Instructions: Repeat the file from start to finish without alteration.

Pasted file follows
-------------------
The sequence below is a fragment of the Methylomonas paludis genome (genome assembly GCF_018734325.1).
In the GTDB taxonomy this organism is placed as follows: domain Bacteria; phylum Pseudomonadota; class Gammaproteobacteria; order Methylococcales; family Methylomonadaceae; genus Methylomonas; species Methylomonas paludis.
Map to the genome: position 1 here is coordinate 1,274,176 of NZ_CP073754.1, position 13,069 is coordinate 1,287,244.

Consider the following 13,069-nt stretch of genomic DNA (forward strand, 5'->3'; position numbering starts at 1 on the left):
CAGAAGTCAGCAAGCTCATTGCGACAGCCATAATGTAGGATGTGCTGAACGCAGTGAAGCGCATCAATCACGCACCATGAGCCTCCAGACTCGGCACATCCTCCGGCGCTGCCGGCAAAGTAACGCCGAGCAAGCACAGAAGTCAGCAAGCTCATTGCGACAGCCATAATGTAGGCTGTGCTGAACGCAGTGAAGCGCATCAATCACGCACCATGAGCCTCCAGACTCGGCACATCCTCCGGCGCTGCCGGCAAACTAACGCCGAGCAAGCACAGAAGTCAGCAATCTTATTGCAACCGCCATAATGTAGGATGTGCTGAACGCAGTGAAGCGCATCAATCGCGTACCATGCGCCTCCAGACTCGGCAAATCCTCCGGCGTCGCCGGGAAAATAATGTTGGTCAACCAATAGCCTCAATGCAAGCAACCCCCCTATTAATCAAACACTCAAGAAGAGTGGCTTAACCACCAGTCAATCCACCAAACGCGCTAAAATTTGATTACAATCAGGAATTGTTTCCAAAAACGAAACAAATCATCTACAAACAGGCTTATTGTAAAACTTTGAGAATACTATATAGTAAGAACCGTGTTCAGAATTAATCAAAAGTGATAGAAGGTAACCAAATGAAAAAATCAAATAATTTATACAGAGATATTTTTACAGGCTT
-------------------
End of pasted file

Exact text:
The sequence below is a fragment of the Methylomonas paludis genome (genome assembly GCF_018734325.1).
In the GTDB taxonomy this organism is placed as follows: domain Bacteria; phylum Pseudomonadota; class Gammaproteobacteria; order Methylococcales; family Methylomonadaceae; genus Methylomonas; species Methylomonas paludis.
Map to the genome: position 1 here is coordinate 1,274,176 of NZ_CP073754.1, position 13,069 is coordinate 1,287,244.

Consider the following 13,069-nt stretch of genomic DNA (forward strand, 5'->3'; position numbering starts at 1 on the left):
CAGAAGTCAGCAAGCTCATTGCGACAGCCATAATGTAGGATGTGCTGAACGCAGTGAAGCGCATCAATCACGCACCATGAGCCTCCAGACTCGGCACATCCTCCGGCGCTGCCGGCAAAGTAACGCCGAGCAAGCACAGAAGTCAGCAAGCTCATTGCGACAGCCATAATGTAGGCTGTGCTGAACGCAGTGAAGCGCATCAATCACGCACCATGAGCCTCCAGACTCGGCACATCCTCCGGCGCTGCCGGCAAACTAACGCCGAGCAAGCACAGAAGTCAGCAATCTTATTGCAACCGCCATAATGTAGGATGTGCTGAACGCAGTGAAGCGCATCAATCGCGTACCATGCGCCTCCAGACTCGGCAAATCCTCCGGCGTCGCCGGGAAAATAATGTTGGTCAACCAATAGCCTCAATGCAAGCAACCCCCCTATTAATCAAACACTCAAGAAGAGTGGCTTAACCACCAGTCAATCCACCAAACGCGCTAAAATTTGATTACAATCAGGAATTGTTTCCAAAAACGAAACAAATCATCTACAAACAGGCTTATTGTAAAACTTTGAGAATACTATATAGTAAGAACCGTGTTCAGAATTAATCAAAAGTGATAGAAGGTAACCAAATGAAAAAATCAAATAATTTATACAGAGATATTTTTACAGGCTT